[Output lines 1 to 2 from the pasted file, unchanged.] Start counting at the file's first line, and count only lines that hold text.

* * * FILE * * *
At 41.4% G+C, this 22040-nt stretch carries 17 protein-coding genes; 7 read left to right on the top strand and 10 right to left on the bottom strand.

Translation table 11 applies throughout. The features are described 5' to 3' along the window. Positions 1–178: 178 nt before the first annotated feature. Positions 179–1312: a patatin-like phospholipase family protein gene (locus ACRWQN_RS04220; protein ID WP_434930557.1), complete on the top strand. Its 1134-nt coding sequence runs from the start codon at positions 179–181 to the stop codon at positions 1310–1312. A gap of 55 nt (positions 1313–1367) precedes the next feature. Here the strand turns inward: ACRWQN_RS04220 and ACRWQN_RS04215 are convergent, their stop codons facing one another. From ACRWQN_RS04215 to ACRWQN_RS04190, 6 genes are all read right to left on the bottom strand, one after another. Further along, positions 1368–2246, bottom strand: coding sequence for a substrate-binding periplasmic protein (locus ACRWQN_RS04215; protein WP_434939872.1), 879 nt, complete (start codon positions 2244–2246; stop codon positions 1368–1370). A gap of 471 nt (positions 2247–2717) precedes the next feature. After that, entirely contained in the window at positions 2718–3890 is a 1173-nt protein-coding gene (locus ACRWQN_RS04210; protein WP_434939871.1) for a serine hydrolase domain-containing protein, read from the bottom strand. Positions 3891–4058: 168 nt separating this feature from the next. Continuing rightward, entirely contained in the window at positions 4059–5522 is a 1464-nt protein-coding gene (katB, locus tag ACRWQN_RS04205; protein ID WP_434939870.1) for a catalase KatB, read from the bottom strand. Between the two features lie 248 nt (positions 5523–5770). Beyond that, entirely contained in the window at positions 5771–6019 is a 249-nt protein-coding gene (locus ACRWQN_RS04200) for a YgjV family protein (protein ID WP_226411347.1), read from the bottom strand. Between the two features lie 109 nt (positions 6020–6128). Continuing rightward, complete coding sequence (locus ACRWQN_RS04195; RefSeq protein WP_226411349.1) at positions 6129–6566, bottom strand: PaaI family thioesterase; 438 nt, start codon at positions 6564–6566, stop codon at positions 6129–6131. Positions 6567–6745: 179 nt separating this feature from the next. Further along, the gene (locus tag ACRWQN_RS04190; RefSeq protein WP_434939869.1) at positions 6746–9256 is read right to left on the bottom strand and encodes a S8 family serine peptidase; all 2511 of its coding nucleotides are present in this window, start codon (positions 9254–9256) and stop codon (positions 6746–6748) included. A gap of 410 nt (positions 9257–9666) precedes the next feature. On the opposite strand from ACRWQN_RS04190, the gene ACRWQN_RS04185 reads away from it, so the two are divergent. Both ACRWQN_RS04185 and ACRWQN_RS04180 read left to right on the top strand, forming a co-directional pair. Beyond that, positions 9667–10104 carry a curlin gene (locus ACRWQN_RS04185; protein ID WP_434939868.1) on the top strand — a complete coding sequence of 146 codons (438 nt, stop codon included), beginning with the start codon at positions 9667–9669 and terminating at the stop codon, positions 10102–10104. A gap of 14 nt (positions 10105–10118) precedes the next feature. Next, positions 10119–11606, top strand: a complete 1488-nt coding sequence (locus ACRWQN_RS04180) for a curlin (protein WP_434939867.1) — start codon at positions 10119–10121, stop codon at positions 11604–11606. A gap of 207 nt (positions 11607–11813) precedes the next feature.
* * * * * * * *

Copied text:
At 41.4% G+C, this 22040-nt stretch carries 17 protein-coding genes; 7 read left to right on the top strand and 10 right to left on the bottom strand.

Translation table 11 applies throughout. The features are described 5' to 3' along the window. Positions 1–178: 178 nt before the first annotated feature. Positions 179–1312: a patatin-like phospholipase family protein gene (locus ACRWQN_RS04220; protein ID WP_434930557.1), complete on the top strand. Its 1134-nt coding sequence runs from the start codon at positions 179–181 to the stop codon at positions 1310–1312. A gap of 55 nt (positions 1313–1367) precedes the next feature. Here the strand turns inward: ACRWQN_RS04220 and ACRWQN_RS04215 are convergent, their stop codons facing one another. From ACRWQN_RS04215 to ACRWQN_RS04190, 6 genes are all read right to left on the bottom strand, one after another. Further along, positions 1368–2246, bottom strand: coding sequence for a substrate-binding periplasmic protein (locus ACRWQN_RS04215; protein WP_434939872.1), 879 nt, complete (start codon positions 2244–2246; stop codon positions 1368–1370). A gap of 471 nt (positions 2247–2717) precedes the next feature. After that, entirely contained in the window at positions 2718–3890 is a 1173-nt protein-coding gene (locus ACRWQN_RS04210; protein WP_434939871.1) for a serine hydrolase domain-containing protein, read from the bottom strand. Positions 3891–4058: 168 nt separating this feature from the next. Continuing rightward, entirely contained in the window at positions 4059–5522 is a 1464-nt protein-coding gene (katB, locus tag ACRWQN_RS04205; protein ID WP_434939870.1) for a catalase KatB, read from the bottom strand. Between the two features lie 248 nt (positions 5523–5770). Beyond that, entirely contained in the window at positions 5771–6019 is a 249-nt protein-coding gene (locus ACRWQN_RS04200) for a YgjV family protein (protein ID WP_226411347.1), read from the bottom strand. Between the two features lie 109 nt (positions 6020–6128). Continuing rightward, complete coding sequence (locus ACRWQN_RS04195; RefSeq protein WP_226411349.1) at positions 6129–6566, bottom strand: PaaI family thioesterase; 438 nt, start codon at positions 6564–6566, stop codon at positions 6129–6131. Positions 6567–6745: 179 nt separating this feature from the next. Further along, the gene (locus tag ACRWQN_RS04190; RefSeq protein WP_434939869.1) at positions 6746–9256 is read right to left on the bottom strand and encodes a S8 family serine peptidase; all 2511 of its coding nucleotides are present in this window, start codon (positions 9254–9256) and stop codon (positions 6746–6748) included. A gap of 410 nt (positions 9257–9666) precedes the next feature. On the opposite strand from ACRWQN_RS04190, the gene ACRWQN_RS04185 reads away from it, so the two are divergent. Both ACRWQN_RS04185 and ACRWQN_RS04180 read left to right on the top strand, forming a co-directional pair. Beyond that, positions 9667–10104 carry a curlin gene (locus ACRWQN_RS04185; protein ID WP_434939868.1) on the top strand — a complete coding sequence of 146 codons (438 nt, stop codon included), beginning with the start codon at positions 9667–9669 and terminating at the stop codon, positions 10102–10104. A gap of 14 nt (positions 10105–10118) precedes the next feature. Next, positions 10119–11606, top strand: a complete 1488-nt coding sequence (locus ACRWQN_RS04180) for a curlin (protein WP_434939867.1) — start codon at positions 10119–10121, stop codon at positions 11604–11606. A gap of 207 nt (positions 11607–11813) precedes the next feature.